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They Mystery of the Brachial Plexus
They Mystery of the Brachial Plexus

Bones can fracture, muscles can strain, ligaments can sprain, and joints can become arthritic, but what about nerves? Nerves are subject to injury as well. One region of the body that is subject to nerve injury is the brachial plexus. This network of nerve branches innervates, or controls, the upper extremity. How do nerves become injured? Damage to the brachial plexus can occur in varying circumstances but all with the same general mechanism of injury-trauma to the area between the neck and shoulder that stretches or compresses the nerves that run through that region; thus, hindering their functionality. It is important to note that, in general, nerves are slow structures to heal.

Nerve injuries are given different names to describe the severity of injury to the affected extremity. Neuropraxia occurs when the nerves are stretched but not otherwise damaged. Symptoms often resolve over the course of a few months. A neuroma could form if the nerves were stretched enough to cause damage that results in scar tissue pushing on the nerve.

Sometimes residual symptoms remain despite intervention to remove the neuroma. Ruptures or avulsions describe the nerve tearing or even being pulled off the spinal cord, respectively.

This is one of the earliest injuries one can endure as trauma to these nerve branches can happen during a challenging labor and delivery. Complications that require the baby being removed quickly from the birth canal can cause damage if a baby’s shoulders get stuck during the process. The nerves can get stretched as the neck is forced to the side away from the shoulder. Oftentimes early physical therapy performed with assistance from caregivers helps to restore function. In more severe cases, damage to the nerves can affect the development of that extremity. Surgical intervention early to repair the nerves with a graft can be helpful in minimizing symptoms. Other surgical interventions later in life can provide some improved function of the affected extremity.

Another common injury to the brachial plexus occurs during football. Often referred to as a ‘stinger’ due to the resulting symptoms, this injury is caused by a player’s neck being forced to the side and away from the shoulder and stretching the brachial plexus. Symptoms include feelings of shocks, burning, or pins and needles radiating down the arm into the fingertips.

Weakness is also common as muscles require nerve innervation to fire appropriately. If the nerves were just stretched, full recovery is likely. If the force was great enough to rupture or avulse, residual symptoms will typically result. Newborns and athletes are not the only ones subject to brachial plexus injuries. They are known to happen during motor vehicle accidents as well, specifically motorcycle accidents where the rider is thrown from the bike.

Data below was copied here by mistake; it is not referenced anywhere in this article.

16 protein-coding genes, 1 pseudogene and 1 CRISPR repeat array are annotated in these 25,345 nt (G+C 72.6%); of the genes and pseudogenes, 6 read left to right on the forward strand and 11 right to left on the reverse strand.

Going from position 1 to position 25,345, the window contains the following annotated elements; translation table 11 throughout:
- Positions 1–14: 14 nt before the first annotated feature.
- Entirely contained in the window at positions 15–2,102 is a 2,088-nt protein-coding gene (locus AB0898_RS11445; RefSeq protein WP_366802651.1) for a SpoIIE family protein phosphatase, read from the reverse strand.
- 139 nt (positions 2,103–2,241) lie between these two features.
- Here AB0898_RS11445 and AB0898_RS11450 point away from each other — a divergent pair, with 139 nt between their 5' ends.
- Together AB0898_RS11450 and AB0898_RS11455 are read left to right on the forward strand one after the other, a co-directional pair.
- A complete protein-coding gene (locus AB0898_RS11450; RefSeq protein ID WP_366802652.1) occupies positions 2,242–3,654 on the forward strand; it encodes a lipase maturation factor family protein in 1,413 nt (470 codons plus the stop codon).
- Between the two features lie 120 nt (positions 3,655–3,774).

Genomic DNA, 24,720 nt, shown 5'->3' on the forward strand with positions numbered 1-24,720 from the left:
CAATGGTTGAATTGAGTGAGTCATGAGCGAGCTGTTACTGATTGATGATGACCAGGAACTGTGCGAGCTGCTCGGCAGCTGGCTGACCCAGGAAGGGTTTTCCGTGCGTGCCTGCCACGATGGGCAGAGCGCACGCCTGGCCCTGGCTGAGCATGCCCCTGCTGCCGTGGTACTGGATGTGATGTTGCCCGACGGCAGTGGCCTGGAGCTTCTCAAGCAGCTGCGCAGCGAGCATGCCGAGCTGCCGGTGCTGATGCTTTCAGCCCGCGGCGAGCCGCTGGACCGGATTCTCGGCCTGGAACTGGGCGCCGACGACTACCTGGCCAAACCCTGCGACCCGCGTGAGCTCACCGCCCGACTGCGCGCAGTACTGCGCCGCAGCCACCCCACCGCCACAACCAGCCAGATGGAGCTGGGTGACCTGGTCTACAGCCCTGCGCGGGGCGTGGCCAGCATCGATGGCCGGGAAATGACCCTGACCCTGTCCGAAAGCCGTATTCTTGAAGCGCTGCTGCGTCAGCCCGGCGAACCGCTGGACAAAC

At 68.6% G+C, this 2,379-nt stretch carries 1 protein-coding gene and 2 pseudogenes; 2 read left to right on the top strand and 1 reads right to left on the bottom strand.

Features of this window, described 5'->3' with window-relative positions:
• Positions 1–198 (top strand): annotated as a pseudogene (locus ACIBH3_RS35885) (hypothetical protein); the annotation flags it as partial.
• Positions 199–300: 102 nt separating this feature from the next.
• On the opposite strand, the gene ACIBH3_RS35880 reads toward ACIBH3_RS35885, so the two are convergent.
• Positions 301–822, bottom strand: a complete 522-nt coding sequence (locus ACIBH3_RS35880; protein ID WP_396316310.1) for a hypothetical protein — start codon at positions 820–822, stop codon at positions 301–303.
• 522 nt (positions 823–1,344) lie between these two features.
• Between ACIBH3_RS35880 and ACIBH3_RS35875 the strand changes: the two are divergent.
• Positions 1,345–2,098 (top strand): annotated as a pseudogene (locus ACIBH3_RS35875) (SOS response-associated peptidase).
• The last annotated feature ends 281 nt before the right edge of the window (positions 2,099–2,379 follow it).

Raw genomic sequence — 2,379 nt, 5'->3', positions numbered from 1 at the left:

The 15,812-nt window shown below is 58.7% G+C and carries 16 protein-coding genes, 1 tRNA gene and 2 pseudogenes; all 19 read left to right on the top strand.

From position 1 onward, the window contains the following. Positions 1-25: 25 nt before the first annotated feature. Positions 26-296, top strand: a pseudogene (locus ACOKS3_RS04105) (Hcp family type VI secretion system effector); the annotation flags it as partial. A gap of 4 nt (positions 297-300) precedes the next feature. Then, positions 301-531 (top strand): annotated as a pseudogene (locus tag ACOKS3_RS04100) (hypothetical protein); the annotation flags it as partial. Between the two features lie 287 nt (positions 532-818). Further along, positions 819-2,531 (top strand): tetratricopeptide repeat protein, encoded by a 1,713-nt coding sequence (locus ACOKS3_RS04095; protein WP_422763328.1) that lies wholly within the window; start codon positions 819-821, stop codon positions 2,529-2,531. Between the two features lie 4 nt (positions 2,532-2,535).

A condition called Thoracic Outlet Syndrome falls within this realm of pathology and occurs when the nerve is specifically compressed between the clavicle and first rib (aka the thoracic outlet). Thoracic Outlet syndrome can be caused by trauma, repetitive activity, or congenital abnormalities such as an extra rib. Similarly, Parsonage-Turner Syndrome is a condition where the network of nerves in the brachial plexus becomes inflamed and results in sharp pain and subsequent weakness in the affected extremity. Clinicians are not certain as to the etiology but think it could be related to infection, recent vaccination, cancer, or trauma. Both of these conditions cause the same symptoms of sharp, radiating pain, numbness, and tingling.

Regardless of how the injury happened or the condition started, long-lasting symptoms may result in more formal work-up including a nerve conduction test, or EMG, to determine the extent of damage to the nerve branches. For acute injuries outside birth, your physician may order x-rays or an MRI to assess any other structural changes that may have occurred at the time of injury. In general, minimal treatment for brachial plexus injuries includes rest and eventual physical therapy to help strengthen the muscles as the nerves start to fire once again.

This blog is written by one of our very own-Morgan. She is a certified athletic trainer working in our clinic with our providers each and every day. She obtained a bachelor's degree in athletic training from Carroll University in Waukesha and a master's degree in Kinesiology from Michigan State University.